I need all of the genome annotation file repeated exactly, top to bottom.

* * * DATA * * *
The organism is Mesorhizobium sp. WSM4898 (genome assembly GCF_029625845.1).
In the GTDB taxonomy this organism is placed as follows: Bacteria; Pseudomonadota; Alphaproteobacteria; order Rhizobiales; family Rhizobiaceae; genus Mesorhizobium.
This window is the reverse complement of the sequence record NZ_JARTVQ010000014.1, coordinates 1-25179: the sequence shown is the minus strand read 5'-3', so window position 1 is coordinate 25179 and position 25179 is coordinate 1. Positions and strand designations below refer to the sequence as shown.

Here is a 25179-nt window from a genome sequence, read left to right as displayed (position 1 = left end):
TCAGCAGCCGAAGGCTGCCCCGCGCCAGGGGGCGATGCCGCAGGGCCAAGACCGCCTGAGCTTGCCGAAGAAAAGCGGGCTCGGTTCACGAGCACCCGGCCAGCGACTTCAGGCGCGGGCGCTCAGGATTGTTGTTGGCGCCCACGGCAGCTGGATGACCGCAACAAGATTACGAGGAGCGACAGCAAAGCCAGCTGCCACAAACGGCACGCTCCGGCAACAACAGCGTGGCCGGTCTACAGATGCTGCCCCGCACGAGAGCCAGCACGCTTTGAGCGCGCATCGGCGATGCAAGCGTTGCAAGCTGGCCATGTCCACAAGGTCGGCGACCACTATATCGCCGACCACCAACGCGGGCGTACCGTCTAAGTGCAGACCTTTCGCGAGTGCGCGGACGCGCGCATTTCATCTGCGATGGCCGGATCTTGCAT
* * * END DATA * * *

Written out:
The organism is Mesorhizobium sp. WSM4898 (genome assembly GCF_029625845.1).
In the GTDB taxonomy this organism is placed as follows: Bacteria; Pseudomonadota; Alphaproteobacteria; order Rhizobiales; family Rhizobiaceae; genus Mesorhizobium.
This window is the reverse complement of the sequence record NZ_JARTVQ010000014.1, coordinates 1-25179: the sequence shown is the minus strand read 5'-3', so window position 1 is coordinate 25179 and position 25179 is coordinate 1. Positions and strand designations below refer to the sequence as shown.

Here is a 25179-nt window from a genome sequence, read left to right as displayed (position 1 = left end):
TCAGCAGCCGAAGGCTGCCCCGCGCCAGGGGGCGATGCCGCAGGGCCAAGACCGCCTGAGCTTGCCGAAGAAAAGCGGGCTCGGTTCACGAGCACCCGGCCAGCGACTTCAGGCGCGGGCGCTCAGGATTGTTGTTGGCGCCCACGGCAGCTGGATGACCGCAACAAGATTACGAGGAGCGACAGCAAAGCCAGCTGCCACAAACGGCACGCTCCGGCAACAACAGCGTGGCCGGTCTACAGATGCTGCCCCGCACGAGAGCCAGCACGCTTTGAGCGCGCATCGGCGATGCAAGCGTTGCAAGCTGGCCATGTCCACAAGGTCGGCGACCACTATATCGCCGACCACCAACGCGGGCGTACCGTCTAAGTGCAGACCTTTCGCGAGTGCGCGGACGCGCGCATTTCATCTGCGATGGCCGGATCTTGCAT